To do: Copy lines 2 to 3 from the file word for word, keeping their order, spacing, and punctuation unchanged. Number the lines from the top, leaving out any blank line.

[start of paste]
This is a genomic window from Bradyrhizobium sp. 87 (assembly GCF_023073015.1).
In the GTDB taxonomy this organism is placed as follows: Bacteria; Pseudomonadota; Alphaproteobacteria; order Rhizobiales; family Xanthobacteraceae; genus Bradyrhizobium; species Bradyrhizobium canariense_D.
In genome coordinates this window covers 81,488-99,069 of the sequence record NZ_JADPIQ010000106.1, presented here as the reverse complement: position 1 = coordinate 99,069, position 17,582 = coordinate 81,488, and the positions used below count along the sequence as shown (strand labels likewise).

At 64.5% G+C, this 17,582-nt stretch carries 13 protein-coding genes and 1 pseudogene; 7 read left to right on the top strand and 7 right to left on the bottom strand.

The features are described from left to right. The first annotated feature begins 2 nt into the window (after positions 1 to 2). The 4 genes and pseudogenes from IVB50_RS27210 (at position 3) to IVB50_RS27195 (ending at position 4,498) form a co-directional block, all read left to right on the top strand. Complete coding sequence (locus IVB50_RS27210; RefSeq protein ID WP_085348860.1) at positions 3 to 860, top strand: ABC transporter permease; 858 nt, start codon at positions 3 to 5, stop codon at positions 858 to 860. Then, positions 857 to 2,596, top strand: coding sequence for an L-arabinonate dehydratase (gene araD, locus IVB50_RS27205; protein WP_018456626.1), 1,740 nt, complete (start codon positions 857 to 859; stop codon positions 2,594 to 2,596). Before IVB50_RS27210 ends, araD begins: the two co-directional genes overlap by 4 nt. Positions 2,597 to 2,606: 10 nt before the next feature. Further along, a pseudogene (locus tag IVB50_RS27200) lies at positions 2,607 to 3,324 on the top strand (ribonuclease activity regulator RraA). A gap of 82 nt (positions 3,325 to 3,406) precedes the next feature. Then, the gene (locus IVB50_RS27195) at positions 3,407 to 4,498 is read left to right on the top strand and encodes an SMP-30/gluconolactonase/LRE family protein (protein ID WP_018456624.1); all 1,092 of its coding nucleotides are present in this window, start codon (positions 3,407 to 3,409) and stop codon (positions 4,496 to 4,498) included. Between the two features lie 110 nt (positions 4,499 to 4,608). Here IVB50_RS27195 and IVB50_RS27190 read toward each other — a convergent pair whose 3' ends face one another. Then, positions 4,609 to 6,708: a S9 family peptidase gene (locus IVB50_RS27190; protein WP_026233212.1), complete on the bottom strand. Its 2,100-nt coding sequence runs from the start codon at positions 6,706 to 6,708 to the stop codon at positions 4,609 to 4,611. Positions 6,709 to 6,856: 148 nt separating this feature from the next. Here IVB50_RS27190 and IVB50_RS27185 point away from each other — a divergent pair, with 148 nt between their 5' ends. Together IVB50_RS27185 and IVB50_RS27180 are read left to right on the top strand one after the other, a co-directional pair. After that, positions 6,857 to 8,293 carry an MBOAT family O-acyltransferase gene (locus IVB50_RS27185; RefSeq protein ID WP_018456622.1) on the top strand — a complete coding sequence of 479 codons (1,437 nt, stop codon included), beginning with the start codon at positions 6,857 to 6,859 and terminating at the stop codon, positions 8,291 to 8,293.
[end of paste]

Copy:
In the GTDB taxonomy this organism is placed as follows: Bacteria; Pseudomonadota; Alphaproteobacteria; order Rhizobiales; family Xanthobacteraceae; genus Bradyrhizobium; species Bradyrhizobium canariense_D.
In genome coordinates this window covers 81,488-99,069 of the sequence record NZ_JADPIQ010000106.1, presented here as the reverse complement: position 1 = coordinate 99,069, position 17,582 = coordinate 81,488, and the positions used below count along the sequence as shown (strand labels likewise).